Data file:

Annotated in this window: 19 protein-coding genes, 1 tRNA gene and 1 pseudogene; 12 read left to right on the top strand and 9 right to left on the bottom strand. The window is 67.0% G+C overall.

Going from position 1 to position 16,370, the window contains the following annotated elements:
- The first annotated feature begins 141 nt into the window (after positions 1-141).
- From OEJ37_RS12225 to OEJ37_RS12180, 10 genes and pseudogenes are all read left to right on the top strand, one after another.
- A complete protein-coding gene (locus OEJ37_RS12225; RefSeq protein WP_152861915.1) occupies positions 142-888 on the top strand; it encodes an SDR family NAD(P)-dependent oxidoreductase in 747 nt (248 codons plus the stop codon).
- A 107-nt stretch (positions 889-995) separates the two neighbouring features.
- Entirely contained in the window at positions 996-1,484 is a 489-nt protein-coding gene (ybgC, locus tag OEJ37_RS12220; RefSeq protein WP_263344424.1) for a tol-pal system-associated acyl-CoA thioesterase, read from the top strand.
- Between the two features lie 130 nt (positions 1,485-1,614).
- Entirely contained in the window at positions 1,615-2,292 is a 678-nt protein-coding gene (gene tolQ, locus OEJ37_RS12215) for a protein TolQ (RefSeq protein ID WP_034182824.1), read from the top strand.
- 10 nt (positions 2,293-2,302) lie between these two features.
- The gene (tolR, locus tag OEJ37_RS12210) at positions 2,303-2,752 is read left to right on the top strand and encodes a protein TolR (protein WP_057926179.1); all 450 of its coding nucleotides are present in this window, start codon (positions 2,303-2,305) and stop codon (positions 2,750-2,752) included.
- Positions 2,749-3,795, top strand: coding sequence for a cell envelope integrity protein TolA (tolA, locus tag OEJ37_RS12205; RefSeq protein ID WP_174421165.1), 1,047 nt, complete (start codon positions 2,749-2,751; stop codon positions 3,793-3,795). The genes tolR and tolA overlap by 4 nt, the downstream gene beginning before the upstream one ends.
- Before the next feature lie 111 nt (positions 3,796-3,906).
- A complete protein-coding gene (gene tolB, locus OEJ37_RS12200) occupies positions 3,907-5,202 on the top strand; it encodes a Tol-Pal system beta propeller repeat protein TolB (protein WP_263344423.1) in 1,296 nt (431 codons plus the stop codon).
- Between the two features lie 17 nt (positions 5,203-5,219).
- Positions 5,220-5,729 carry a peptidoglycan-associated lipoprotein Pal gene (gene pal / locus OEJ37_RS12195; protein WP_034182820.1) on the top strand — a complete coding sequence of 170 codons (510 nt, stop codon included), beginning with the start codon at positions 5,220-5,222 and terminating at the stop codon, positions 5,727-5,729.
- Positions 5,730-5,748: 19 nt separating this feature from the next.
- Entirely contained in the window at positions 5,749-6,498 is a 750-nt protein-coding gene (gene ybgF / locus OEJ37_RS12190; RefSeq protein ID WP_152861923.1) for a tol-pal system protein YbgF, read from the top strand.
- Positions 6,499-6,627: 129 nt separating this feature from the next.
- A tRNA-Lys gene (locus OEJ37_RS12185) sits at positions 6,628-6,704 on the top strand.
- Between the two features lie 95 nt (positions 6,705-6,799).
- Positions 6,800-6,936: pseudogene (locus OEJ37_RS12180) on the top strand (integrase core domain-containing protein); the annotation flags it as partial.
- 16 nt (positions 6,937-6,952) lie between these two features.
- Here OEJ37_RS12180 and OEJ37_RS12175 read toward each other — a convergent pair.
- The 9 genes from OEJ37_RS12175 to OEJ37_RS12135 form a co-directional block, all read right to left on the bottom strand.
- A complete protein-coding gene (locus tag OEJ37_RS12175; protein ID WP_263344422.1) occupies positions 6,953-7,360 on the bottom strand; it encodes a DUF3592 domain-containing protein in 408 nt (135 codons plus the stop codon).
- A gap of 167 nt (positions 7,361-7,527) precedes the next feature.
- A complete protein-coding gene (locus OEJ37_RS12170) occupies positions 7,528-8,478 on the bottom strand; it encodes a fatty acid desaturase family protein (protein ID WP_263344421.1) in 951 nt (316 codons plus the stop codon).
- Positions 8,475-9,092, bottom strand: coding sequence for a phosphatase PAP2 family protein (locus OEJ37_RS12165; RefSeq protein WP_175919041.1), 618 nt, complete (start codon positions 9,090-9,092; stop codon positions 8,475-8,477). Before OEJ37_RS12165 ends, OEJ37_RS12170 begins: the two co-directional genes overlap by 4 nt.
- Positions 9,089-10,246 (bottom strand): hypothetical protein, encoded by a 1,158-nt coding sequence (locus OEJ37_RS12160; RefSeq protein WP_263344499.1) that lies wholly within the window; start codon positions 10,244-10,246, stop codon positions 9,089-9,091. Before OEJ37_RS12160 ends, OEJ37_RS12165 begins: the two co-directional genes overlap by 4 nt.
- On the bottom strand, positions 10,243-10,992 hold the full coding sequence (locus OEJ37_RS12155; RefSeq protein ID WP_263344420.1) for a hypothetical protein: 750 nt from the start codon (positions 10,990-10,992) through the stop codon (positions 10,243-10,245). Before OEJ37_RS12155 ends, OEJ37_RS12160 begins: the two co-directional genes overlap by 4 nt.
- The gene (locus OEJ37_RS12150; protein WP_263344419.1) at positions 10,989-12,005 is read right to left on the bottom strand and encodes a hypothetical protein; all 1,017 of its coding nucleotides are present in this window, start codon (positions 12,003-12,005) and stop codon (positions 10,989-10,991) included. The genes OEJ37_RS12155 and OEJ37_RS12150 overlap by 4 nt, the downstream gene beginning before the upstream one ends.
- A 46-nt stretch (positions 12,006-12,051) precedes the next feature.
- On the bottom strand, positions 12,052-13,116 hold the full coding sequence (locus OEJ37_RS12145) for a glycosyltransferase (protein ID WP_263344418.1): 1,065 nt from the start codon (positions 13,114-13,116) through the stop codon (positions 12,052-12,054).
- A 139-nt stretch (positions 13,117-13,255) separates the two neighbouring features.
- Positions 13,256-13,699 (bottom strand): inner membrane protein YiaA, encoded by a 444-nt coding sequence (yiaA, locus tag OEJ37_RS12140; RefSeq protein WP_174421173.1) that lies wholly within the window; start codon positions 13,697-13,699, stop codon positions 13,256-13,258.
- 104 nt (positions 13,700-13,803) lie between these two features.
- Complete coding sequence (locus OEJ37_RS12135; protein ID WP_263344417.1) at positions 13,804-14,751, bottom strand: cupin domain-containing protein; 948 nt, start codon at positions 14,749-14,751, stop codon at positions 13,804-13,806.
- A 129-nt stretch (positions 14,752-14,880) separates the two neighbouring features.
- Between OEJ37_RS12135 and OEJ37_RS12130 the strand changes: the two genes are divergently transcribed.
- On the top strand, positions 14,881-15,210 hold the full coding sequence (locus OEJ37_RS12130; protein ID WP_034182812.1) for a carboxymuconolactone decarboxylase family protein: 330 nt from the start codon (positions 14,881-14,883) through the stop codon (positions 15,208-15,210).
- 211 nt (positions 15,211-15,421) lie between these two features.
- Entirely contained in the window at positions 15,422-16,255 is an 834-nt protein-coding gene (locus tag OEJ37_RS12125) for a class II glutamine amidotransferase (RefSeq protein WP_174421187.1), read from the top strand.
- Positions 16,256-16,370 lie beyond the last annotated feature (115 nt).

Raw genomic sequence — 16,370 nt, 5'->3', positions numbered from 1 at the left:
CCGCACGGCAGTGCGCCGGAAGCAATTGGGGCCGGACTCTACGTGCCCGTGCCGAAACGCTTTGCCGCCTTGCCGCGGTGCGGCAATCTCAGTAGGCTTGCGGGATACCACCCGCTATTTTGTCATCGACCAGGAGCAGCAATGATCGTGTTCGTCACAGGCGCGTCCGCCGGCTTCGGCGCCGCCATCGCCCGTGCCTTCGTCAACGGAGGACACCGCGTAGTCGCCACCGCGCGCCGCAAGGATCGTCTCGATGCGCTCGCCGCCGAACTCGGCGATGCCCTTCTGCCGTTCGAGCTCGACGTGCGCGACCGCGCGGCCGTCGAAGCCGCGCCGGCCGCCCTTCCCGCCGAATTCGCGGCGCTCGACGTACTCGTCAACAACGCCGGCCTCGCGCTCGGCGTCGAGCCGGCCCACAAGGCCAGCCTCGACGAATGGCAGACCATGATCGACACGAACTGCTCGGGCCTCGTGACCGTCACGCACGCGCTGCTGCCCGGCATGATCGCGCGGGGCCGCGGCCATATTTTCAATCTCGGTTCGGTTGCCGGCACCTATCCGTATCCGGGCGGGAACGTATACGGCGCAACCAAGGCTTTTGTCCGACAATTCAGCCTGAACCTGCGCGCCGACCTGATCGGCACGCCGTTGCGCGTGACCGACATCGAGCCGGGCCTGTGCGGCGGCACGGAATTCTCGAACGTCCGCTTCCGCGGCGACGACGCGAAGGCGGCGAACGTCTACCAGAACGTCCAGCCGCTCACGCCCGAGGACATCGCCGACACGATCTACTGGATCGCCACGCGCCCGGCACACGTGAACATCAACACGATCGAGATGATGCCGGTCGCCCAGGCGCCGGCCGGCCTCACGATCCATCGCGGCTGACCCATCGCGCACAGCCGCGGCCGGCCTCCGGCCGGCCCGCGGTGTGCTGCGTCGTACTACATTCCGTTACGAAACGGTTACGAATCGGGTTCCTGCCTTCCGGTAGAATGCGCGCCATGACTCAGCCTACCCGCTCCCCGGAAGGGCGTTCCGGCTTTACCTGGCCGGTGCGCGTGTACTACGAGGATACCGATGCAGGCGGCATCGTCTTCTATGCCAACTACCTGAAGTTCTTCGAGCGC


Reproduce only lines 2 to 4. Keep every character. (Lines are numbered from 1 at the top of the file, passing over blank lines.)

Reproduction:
Going from position 1 to position 16,370, the window contains the following annotated elements:
- The first annotated feature begins 141 nt into the window (after positions 1-141).
- From OEJ37_RS12225 to OEJ37_RS12180, 10 genes and pseudogenes are all read left to right on the top strand, one after another.